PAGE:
The United Synagogue has welcomed last week's call by non-Orthodox leaders for greater partnership as "good news for the community".
In an article in today's JC, Simon Hochhauser, the president of the US, applauded the Statement on Communal Collaboration issued by the Reform, Liberal and Masorti movements - but without revealing whether Britain's largest Orthodox body would also be signing it.
Dr Hochhauser writes: "It is a commitment by these movements to rise above their differences and to collaborate with each other. They are committing themselves to do what the United Synagogue already does: work for the sake of the Jewish community as a whole."
The statement - which called for "true pluralism" in British Jewry - has arisen out of increasing dissatisfaction among the three non-Orthodox movements with the Stanmore Accords, the pact to promote "peaceful co-existence" they signed with the US a decade ago.
But Dr Hochhauser pledged his commitment to the 10-year-old agreement, saying that the US was "very keen to see the process created by the accords continue and flourish".
He promised that the US would in future send a senior rabbi to the community consultative committee (CCC) - the forum for US, Masorti and Progressive leaders established by the accords, which is supposed to convene quarterly, although it has not met for a year.
He writes: "I am sure there is more that we can explore together both at the institutional and individual community level. Some of us, rabbis, lay leaders and members, will wish to do more than others, but that again is a reflection of the diversity of our United Synagogue family."
Setting out the areas of co-operation with the non-Orthodox, he says that the US would continue to work with them on "Israel advocacy, security, welfare, Holocaust remembrance, the fight against antisemitism and relationships with other faiths".
But on Jewish education and law, he states, "we agree to differ with respect and dignity".
He says that the definition of pluralism in last week's declaration - treating other groups with respect - should pose "no problem" for Orthodox Jews, "as it does not require any denomination within Judaism to compromise its religious principles or to recognise the validity of those of the other."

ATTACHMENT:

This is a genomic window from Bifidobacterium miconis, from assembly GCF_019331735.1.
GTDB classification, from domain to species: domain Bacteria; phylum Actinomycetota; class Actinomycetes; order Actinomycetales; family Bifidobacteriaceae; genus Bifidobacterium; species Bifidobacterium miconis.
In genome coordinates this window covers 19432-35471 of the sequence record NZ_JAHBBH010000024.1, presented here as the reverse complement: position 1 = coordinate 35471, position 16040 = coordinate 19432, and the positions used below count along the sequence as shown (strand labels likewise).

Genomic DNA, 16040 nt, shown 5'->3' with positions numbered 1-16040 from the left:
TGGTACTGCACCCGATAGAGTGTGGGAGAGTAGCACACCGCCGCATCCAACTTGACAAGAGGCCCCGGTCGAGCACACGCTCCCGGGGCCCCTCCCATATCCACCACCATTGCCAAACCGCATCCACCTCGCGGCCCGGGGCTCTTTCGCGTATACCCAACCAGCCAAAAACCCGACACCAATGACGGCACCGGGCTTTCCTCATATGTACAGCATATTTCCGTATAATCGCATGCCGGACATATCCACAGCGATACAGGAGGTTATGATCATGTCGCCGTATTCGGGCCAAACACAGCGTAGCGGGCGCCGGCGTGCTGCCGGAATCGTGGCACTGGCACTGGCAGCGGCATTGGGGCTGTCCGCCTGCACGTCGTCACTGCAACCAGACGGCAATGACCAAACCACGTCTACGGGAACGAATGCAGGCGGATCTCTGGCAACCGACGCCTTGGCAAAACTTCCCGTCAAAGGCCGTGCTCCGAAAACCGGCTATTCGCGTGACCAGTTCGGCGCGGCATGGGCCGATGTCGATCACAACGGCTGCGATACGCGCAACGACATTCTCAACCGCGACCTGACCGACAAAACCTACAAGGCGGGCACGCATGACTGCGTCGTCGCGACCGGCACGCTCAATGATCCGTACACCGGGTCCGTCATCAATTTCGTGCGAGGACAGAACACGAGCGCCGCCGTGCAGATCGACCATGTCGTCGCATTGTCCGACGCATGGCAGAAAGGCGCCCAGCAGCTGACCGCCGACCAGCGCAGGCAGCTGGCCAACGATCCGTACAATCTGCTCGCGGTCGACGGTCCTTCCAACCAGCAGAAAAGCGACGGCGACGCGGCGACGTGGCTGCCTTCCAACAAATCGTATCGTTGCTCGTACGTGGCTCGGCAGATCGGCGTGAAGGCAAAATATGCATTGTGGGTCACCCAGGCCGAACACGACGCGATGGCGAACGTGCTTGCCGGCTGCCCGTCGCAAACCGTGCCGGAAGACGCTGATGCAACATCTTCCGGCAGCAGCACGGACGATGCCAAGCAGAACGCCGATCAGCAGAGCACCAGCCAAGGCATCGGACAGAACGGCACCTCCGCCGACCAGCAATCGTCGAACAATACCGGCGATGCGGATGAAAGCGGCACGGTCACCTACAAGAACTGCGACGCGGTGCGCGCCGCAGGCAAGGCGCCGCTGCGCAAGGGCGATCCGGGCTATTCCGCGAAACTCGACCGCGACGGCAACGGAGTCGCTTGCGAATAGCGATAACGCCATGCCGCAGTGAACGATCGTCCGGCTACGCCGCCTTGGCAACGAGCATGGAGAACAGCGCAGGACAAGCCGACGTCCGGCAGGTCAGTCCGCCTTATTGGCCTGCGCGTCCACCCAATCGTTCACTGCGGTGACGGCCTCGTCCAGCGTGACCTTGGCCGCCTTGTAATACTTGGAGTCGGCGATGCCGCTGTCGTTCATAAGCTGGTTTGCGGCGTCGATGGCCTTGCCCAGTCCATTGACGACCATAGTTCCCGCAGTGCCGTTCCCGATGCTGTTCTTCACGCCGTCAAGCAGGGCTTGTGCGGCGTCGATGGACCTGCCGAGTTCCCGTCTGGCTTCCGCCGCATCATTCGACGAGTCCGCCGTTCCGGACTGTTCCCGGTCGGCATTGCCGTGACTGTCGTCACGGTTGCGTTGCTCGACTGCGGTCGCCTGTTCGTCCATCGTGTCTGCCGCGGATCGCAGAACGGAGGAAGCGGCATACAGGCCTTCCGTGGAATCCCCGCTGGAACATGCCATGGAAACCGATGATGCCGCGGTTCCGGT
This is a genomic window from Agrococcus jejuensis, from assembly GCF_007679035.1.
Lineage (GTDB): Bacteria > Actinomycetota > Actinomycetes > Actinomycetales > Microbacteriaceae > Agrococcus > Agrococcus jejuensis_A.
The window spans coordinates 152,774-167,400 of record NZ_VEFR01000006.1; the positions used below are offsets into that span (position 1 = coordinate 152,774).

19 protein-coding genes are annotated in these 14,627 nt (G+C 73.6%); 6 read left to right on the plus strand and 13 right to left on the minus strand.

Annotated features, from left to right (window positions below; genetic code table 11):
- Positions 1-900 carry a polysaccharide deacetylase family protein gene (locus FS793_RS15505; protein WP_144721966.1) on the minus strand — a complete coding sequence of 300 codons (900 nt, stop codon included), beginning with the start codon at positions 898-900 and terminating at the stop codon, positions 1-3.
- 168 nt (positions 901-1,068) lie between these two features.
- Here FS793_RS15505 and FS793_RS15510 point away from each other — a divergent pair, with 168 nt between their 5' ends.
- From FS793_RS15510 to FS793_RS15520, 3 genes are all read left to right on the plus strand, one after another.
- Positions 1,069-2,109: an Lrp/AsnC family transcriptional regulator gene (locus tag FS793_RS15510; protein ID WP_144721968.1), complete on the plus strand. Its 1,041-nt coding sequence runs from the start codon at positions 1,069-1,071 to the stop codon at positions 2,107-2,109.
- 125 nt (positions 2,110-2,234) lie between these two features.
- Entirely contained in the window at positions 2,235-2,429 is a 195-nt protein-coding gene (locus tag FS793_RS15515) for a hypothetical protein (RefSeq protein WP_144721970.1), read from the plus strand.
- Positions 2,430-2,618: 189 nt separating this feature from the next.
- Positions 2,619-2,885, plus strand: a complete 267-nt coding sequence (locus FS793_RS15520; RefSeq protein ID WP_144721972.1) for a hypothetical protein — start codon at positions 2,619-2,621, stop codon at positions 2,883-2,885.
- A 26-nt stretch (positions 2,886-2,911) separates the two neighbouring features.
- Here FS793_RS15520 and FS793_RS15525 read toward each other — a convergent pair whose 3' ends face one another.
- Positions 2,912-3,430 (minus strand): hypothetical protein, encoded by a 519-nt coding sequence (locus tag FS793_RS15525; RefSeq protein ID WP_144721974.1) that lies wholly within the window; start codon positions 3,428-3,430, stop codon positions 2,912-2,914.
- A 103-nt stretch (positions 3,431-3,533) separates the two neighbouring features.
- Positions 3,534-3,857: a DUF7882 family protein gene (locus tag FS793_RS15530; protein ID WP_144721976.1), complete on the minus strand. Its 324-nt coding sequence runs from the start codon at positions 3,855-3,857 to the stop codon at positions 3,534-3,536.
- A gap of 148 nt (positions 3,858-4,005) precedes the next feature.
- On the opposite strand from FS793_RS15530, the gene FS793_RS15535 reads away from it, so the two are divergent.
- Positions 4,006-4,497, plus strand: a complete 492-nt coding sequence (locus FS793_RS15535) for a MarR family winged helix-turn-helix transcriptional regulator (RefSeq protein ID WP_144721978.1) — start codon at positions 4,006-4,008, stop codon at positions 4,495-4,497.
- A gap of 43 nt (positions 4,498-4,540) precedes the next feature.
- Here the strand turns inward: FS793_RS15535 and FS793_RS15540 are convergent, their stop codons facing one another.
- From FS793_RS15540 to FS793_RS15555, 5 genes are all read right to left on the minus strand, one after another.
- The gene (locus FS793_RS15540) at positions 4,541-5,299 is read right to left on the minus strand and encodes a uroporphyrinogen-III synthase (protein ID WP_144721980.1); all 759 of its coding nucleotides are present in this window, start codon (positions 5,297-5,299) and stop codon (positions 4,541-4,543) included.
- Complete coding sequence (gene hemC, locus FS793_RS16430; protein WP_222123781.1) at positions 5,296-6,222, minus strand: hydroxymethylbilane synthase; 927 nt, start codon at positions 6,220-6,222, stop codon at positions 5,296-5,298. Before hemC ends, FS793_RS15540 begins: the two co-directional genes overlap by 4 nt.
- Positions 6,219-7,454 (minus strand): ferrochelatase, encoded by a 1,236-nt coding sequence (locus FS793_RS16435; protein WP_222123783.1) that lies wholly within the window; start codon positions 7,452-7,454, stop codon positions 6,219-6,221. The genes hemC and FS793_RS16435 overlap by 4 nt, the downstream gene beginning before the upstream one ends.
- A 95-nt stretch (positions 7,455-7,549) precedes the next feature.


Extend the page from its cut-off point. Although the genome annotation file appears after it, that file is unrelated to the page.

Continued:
Dr Hochhauser adds: "I am far more interested in what unites us as Jews. So let us not waste time on dwelling on the obsession that some have on what divides us. For the sake of the wider community, we must, whilst mutually recognising and respecting our boundaries, concentrate on going forward together."
Alan Finlay, the president of the Federation of Synagogues, ruled out its joining the CCC and declined comment on the statement on collaboration.
Rabbi Abraham Levy, spiritual head of the Spanish and Portuguese Jews' Congregation, said he saw no need for it to take part in the CCC as "we have amicable relations with all sections of the Jewish community. When we held a service at Bevis Marks two years ago to celebrate 350 years of Anglo-Jewry, it was attended by all sections, from Stamford Hill to the Liberals."
The Archbishop of Canterbury, Rowan Williams, may be joined on his forthcoming visit to Auschwitz under the auspices of the Holocaust Educational Trust by both the Chief Rabbi Sir Jonathan Sacks and the head of the Reform movement, Rabbi Tony Bayfield, who are fellow presidents of the Council of Christians and Jews.